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Re: Copper Scroll (was Re: orion-list Essenes, Zias article, etc.
On 12/11/99, Russell Gmirkin wrote:
<< Subj: Re: Copper Scroll (was Re: orion-list Essenes, Zias article, etc.
...However, all sides in the current discussion of the Copper Scroll on
this list, like most secondary literature, have assumed that the list of
treasures dates to around
the time of the Jewish Revolt....
In reading the Copper Scroll I am struck by the complete absence of any
Herodian Era placenames. Instead, we see sites prominent in the Hasmonean
Era such as the district of Kohalith where Jannaeus conquered sixty
the fortress Dok (Dagon near Jericho), and the "domicile of the queen"
(probably the palace of Queen Salome in the vicinity of Jericho).
Significantly, all the locations mentioned in the Copper Scroll fall neatly
within the boundaries of Judea during the time of Alexander Jannaeus and
shortly thereafter. To my mind this suggests a hiding of treasures in the
wake of the exile from Jerusalem of the (arguably Sadducean) allies of
Jannaeus during the time of Salome and Hyrkanus.
We also have reference to a "garden of Zadok" near Jerusalem, suggesting
a special reverence of Zadok by the group responsible for hiding the Copper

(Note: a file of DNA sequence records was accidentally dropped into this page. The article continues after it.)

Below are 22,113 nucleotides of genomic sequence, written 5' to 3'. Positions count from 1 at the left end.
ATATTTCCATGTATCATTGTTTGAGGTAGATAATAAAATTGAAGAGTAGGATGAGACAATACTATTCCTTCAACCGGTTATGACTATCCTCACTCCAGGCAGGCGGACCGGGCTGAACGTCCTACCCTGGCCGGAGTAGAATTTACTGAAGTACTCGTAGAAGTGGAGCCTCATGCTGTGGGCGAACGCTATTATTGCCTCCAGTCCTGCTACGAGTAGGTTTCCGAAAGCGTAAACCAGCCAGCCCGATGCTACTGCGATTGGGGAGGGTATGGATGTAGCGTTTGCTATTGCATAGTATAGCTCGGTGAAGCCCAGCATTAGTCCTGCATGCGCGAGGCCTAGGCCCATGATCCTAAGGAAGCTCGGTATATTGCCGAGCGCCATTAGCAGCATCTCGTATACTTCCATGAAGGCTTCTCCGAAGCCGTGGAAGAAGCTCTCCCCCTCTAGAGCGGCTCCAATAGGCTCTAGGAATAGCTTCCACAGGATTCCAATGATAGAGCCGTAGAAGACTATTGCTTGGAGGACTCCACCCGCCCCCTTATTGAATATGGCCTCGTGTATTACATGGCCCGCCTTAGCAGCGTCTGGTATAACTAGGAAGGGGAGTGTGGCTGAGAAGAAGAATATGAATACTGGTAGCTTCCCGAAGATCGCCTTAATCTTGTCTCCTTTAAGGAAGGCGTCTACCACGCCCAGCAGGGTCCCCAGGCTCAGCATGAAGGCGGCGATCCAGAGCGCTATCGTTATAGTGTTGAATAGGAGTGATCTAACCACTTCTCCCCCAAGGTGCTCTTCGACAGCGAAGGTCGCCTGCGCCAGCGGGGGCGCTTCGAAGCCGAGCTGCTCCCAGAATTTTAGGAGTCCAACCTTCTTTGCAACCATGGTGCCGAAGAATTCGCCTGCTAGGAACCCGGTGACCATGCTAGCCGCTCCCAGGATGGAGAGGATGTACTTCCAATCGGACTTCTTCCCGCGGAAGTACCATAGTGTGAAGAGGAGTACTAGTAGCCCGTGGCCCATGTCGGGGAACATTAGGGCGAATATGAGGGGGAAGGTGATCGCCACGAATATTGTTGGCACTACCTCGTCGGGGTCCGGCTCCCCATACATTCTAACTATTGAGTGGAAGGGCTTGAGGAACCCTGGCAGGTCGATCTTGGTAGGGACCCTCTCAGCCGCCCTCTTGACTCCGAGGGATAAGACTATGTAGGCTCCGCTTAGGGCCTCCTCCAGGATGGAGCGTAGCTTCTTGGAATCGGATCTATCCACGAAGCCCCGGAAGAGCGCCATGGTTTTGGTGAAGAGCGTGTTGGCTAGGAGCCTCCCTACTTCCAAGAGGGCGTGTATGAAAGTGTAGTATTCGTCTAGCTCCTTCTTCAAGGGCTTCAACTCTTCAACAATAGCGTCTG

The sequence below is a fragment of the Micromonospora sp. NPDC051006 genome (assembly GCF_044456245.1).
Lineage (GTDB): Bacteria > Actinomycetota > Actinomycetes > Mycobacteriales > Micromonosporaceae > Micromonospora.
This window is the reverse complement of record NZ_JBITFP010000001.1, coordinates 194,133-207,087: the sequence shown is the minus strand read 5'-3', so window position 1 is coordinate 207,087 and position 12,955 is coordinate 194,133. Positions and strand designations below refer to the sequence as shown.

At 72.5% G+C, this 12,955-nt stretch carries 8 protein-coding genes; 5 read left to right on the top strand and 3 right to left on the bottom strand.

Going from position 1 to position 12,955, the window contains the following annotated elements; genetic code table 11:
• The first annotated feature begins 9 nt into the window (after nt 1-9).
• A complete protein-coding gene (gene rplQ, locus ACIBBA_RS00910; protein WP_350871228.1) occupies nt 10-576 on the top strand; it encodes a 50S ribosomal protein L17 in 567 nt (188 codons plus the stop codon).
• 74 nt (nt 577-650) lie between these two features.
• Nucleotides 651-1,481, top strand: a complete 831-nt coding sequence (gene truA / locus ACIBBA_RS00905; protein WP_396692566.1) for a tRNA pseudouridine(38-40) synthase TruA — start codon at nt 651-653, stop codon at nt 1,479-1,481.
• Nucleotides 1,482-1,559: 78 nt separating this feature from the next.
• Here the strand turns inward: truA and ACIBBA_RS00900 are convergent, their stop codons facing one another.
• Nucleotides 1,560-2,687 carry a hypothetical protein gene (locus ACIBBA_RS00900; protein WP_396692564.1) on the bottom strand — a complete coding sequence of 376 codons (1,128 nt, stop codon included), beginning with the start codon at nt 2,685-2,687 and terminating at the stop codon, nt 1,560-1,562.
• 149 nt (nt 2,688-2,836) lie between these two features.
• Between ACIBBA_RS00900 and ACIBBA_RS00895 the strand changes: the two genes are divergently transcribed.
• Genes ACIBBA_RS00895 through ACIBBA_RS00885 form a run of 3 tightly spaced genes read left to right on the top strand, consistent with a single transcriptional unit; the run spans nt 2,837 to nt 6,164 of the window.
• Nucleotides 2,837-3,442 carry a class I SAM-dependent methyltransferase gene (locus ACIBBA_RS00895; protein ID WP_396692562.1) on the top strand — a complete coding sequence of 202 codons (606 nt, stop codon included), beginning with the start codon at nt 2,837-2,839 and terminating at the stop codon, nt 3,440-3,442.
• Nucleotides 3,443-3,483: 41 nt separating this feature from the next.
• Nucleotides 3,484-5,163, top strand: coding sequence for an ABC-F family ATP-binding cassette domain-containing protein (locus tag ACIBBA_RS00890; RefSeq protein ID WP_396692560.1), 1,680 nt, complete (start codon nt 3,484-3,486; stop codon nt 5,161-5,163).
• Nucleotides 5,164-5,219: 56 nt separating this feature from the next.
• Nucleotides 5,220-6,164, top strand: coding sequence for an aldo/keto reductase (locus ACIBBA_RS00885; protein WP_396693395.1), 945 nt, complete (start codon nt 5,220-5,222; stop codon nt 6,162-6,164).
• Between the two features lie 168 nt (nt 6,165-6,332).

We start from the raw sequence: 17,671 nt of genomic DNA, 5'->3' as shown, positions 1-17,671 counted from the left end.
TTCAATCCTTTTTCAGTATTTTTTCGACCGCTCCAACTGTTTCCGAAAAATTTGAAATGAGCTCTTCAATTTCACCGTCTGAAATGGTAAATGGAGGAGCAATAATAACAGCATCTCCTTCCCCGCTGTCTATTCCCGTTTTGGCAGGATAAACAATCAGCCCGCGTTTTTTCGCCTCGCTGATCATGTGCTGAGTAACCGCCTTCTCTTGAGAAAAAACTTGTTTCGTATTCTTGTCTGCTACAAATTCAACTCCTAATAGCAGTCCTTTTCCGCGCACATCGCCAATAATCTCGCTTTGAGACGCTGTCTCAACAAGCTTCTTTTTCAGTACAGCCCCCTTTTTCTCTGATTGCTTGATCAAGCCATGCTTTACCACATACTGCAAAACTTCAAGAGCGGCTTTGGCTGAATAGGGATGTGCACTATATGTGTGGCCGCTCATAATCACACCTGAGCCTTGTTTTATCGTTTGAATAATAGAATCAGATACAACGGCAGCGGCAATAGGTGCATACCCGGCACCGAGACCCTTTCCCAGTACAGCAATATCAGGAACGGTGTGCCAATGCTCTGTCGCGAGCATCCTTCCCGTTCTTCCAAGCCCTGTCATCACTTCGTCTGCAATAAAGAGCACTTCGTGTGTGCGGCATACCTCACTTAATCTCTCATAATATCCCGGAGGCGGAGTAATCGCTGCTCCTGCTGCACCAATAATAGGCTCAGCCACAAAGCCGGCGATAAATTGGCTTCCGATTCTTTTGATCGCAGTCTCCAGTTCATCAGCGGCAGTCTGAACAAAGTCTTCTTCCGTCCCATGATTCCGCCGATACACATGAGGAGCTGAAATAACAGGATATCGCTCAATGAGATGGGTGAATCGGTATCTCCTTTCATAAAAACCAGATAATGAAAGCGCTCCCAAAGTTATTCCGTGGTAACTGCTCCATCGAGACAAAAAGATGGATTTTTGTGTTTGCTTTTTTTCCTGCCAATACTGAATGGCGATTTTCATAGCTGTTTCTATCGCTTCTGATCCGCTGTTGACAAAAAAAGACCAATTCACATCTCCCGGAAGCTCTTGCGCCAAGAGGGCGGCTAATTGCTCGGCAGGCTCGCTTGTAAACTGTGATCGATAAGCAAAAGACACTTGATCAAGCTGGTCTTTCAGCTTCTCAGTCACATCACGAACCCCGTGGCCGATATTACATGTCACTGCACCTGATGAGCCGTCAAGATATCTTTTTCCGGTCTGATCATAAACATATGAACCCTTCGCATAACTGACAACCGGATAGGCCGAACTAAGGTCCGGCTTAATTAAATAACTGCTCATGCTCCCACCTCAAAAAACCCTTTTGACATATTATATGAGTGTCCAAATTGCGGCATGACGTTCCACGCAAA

Scroll treasures. May this not also point to the Sadducees?
These clues indicate a date of c. 76 BCE rather than c. 68-70 CE and (to
my mind) suggest the hiders were allied with Jannaeus (Alexander) and the
Sadducees rather than with the Essenes. The Hymn to King Jonathan points in
the same direction, as well as the archaeology of the Qumran site (as
out by Doudna).
Certainly there is still much to be learned from the Copper Scroll. >>
While no Herodian Era placenames (Masada, Caesarea, etc.) are mentioned in
the Copper Scroll, references to the Portico or Stoa (Column XI, Line 2) and
the Colonnades (Column XI, Line 8) may refer to Herod's reconstruction of the
Temple. Neither of these translations is universally accepted, however.
If there is thought to be any correlation between the hoarding described in
the Copper Scroll and recovered coin hoards from Israel in general, the First
Revolt is still the most likely. There are a number of shekel hoards
associated with the First Revolt, but none from c. 76 B.C.E. and relatively
few from the Second Revolt. An Inventory of Greek Coin Hoards, 1973, lists
the following hoards for Hellenistic Phoenicia - Palestine for this period:
El-Jib (Gibeon), Judaea, c. 75 B.C.E., 23 copper coins; Golan
(Gaulanitis/Trachonitis), c. 100-75 B.C.E., 40 copper coins; Samaria-Sebaste,
Samaria, after 74 B.C.E., 22 copper coins, 1 shekel of Tyre. A large hoard
of shekels (200+) was recovered at Jericho, but the latest coin was dated
103/2 B.C.E. I haven't checked for hoards published after 1973, but would be
surprised if they change this picture very much.
Robert D. Leonard Jr.
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